For the gravity-dominated overturning case, block 1 rotated around a fixed axis defined with a steel rod of 30 mm diameter. This rod was fed through two ball bearings fixed to the block bottom surface (Figure 3b). This ensured that the block performed a pure rotation. The dimensions of the block in the overturning case were l = 0.800 m, b = 0.500 m and s = 0.500 m (Figures 2b and 3b, Table 1) and the mass ms = 187.11 kg. The release height was −0.300 m.
A 9 degrees of freedom motion sensor was fixed on the top face of the block (Figure 3) to record the block motion with a sampling frequency of 74Hz. The iceberg-tsunami features were measured with 33 (capsizing) and 35 (gravity-dominated overturning) resistance-type wave probes at a sampling frequency of 100Hz. Because the wave fields were symmetric, these wave probes were only placed in a semi-circle in the capsizing case and a quarter circle in the overturning case. Two cameras were used for general observations. Details about the locations of the waves probes and cameras are shown in Table 2. Two videos taken with one of the cameras are also attached in the folder of this benchmark test case. Based on two repetitions of the capsizing case and repetitions of some other calving scenarios not included herein, the measurement errors in Table 3 were estimated.
Fig. 2 Plan view of the (a) capsizing and (b) gravity-dominated overturning case. Some of the wave probes are numbered, with full details given in Table 2 (adapted from Heller, 2019).
Fig. 3 Sketches illustrating the two iceberg calving mechanisms: (a) capsizing and (b) gravity-dominated overturning case (adapted from Heller, 2019).
Table 1. Block dimensions and experimental parameters in the capsizing and gravity-dominated overturning cases. Note that the block densities changed slightly depending on the attachments (rod, clamp screws and bearings).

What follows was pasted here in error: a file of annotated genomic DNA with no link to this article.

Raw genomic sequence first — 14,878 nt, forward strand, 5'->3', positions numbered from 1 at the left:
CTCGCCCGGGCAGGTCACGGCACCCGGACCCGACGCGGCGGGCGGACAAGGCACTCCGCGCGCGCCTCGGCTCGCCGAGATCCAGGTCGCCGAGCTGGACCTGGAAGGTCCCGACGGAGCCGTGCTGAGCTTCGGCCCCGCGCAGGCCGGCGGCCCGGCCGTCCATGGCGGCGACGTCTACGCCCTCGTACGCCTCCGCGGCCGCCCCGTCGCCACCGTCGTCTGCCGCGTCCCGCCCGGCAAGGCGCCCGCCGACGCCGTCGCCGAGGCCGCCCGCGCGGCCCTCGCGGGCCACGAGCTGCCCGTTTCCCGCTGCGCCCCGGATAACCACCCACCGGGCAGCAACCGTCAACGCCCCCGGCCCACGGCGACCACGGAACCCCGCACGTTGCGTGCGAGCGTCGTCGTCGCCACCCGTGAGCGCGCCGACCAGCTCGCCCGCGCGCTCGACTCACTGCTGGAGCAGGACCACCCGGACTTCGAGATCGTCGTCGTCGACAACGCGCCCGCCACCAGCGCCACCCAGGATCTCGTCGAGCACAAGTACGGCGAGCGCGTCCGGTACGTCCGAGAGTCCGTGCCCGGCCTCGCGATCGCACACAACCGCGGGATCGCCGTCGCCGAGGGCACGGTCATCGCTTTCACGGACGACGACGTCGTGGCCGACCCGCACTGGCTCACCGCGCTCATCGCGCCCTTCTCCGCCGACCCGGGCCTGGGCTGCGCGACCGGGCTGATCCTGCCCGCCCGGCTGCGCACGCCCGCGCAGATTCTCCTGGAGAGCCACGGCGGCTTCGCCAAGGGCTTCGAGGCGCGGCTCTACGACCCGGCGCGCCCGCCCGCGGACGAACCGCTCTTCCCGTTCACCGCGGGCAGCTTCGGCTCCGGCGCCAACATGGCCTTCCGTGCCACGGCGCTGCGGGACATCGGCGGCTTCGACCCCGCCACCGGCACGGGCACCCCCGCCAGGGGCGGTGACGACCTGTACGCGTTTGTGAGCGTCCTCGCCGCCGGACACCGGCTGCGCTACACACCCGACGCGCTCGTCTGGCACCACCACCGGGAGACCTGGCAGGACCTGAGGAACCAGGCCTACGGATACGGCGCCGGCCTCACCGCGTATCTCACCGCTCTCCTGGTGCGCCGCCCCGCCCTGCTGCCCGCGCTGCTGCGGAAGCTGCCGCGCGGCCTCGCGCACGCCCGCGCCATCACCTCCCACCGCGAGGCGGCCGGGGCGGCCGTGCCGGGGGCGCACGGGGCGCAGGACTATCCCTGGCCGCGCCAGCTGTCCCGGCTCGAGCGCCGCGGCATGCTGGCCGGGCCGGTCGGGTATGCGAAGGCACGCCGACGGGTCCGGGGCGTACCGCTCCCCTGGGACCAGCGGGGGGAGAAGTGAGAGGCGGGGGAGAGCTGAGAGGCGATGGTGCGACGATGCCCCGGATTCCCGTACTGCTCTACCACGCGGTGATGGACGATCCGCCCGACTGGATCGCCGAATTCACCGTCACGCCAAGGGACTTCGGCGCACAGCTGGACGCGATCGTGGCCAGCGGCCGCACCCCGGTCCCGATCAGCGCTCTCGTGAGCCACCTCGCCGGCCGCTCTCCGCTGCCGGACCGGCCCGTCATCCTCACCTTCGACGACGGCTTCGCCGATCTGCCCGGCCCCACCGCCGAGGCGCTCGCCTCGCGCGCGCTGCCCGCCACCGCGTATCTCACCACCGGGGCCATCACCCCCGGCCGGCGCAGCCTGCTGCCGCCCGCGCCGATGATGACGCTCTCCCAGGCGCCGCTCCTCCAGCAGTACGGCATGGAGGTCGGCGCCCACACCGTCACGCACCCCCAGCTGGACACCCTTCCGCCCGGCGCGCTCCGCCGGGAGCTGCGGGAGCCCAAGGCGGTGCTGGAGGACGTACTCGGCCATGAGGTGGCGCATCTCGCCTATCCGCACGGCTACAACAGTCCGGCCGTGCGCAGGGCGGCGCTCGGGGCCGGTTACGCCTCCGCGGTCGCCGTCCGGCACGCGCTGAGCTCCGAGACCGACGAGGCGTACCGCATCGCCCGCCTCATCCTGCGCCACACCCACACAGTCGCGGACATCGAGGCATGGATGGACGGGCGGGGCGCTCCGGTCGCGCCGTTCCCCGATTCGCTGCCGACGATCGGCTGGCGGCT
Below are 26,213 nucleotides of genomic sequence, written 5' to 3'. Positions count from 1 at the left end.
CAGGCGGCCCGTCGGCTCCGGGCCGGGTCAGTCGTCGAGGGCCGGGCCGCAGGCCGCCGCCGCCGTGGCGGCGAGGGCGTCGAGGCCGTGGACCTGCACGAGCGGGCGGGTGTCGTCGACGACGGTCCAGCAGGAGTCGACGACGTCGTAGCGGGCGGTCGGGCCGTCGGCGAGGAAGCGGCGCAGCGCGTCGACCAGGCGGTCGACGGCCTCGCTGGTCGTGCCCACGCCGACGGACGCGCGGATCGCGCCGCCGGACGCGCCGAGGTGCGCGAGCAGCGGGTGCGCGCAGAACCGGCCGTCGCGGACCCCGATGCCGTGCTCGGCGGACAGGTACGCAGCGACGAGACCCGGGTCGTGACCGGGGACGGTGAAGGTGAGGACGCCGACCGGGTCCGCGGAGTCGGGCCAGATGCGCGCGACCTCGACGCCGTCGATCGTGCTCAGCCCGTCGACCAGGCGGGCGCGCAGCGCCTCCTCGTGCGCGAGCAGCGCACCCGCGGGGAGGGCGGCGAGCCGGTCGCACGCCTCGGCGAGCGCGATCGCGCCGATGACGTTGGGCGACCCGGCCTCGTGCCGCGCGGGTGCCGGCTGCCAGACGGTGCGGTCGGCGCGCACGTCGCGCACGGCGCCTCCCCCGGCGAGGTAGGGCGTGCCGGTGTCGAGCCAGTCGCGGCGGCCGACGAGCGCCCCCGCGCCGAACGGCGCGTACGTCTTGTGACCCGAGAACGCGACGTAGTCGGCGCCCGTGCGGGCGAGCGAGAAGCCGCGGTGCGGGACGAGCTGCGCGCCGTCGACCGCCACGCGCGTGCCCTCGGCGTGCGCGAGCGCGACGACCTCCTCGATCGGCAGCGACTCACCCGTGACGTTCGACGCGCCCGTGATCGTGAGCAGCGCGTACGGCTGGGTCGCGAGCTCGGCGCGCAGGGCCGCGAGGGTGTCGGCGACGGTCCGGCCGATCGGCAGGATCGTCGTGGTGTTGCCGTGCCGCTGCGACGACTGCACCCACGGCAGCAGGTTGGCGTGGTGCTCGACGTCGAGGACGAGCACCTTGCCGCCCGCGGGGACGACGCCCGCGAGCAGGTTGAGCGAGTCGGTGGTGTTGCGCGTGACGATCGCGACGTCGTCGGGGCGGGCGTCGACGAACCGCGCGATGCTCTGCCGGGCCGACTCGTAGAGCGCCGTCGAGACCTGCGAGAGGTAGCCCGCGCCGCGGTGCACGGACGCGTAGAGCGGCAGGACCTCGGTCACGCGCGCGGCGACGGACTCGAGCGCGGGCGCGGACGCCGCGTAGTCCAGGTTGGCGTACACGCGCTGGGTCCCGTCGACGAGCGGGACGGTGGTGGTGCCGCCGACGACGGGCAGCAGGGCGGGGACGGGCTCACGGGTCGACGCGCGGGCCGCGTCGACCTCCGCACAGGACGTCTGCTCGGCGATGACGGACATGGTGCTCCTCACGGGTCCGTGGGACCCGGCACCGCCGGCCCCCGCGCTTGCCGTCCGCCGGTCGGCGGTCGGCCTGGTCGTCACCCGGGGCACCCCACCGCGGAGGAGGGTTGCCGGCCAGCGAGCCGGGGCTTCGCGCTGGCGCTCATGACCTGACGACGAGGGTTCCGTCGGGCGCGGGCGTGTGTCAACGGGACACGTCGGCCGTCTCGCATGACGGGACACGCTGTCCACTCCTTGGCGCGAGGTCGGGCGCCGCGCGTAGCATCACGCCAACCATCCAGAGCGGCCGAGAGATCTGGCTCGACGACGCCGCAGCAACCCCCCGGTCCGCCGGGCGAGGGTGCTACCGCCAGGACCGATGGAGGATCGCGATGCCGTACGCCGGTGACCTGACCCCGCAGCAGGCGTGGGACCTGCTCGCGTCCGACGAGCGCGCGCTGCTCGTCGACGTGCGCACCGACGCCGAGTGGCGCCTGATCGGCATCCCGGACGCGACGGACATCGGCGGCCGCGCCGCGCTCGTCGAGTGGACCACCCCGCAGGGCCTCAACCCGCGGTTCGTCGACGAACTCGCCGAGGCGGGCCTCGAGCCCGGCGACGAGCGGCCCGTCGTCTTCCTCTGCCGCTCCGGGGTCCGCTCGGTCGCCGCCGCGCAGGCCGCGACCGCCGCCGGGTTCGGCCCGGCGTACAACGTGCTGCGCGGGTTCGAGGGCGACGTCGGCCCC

Table 2. Name and locations of wave probes and cameras.
Table 3. Measurement errors in the capsizing and overturning cases (adapted from Heller et al., 2019).
The block surfaces can all be modelled as no-slip solid boundary conditions. The fluid velocity on the solid surfaces (basin bottom and calving blocks) correspond to the velocity of the solid body. Note that only a part of the wave basin may be modelled for the tsunami generation. The results as input for a wave propagation model should then not be affected by reflections from the basin side walls.
The water was still prior to releasing the blocks in both tests. In the capsizing test, the centre of the block 1 was released in the centre of the wave basin in the γ = 0° direction and 10.0 m from the basin side wall in the γ = 90° direction. In the gravity-dominated overturning case, block 2 was placed 10.9 m from the basin side wall in the γ = 90° direction. It is recommended to apply a small force in the order of 1 N to initiate block rotation in the same direction as in the laboratory tests. The masses and dimensions of the blocks can be found in the “Geometry” section and Table 1.
Experimental data are provided only.
The result files contain the time history of the velocity and position of the tracking points (motion data), and the water surface elevations at the locations (wave probe data) shown in Table 2. Note that the motion sensor was located in a black enclosure fixed on the top surface of the blocks, the thickness of the enclosure base (3 mm) was also considered in the position. The tracking points are shown in Figure 3 (marked as yellow points), and at t = 0.0 s the tracking points were located at r = 0 m, z = 0.064 m, γ = 0° in the capsizing case and r = 0.25 m, z = 0.503 m, γ = 0° in the gravity-dominated overturning case, respectively. Attached are the processed tracking point velocity and position data files. Details on how to infer the trajectories of the tracking points using the motion sensor can be found in Chen et al. (2020).
Low-pass filters with cut-off frequencies between 3 and 11Hz were applied to remove noise in the wave probe data (Heller et al., 2020). Data contaminated by reflection were set to 0 in the attached water surface elevation data files.
Block kinematics (“post_processed_t1c_motion_capsizing_block2_100cm_-73.9cm” and “post_processed_t24_motion_overturning_gravity_block1_100cm_-30cm”): the data format is text (.txt). The file in each calving mechanism includes the displacement of the blocks in the r- and z-direction (γ = 0°). The data files are organised as follows:
column 1: time (s) with t = 0 s denoting when the blocks start to move,
column 2: horizontal velocity of the tracking point Vr (m/s) in x-direction,
column 3: vertical velocity of the tracking point Vz (m/s) in r-direction,
column 4: horizontal location of the tracking point (m) sr in x-direction,
column 5: vertical location of the tracking point (m) sz in r-direction.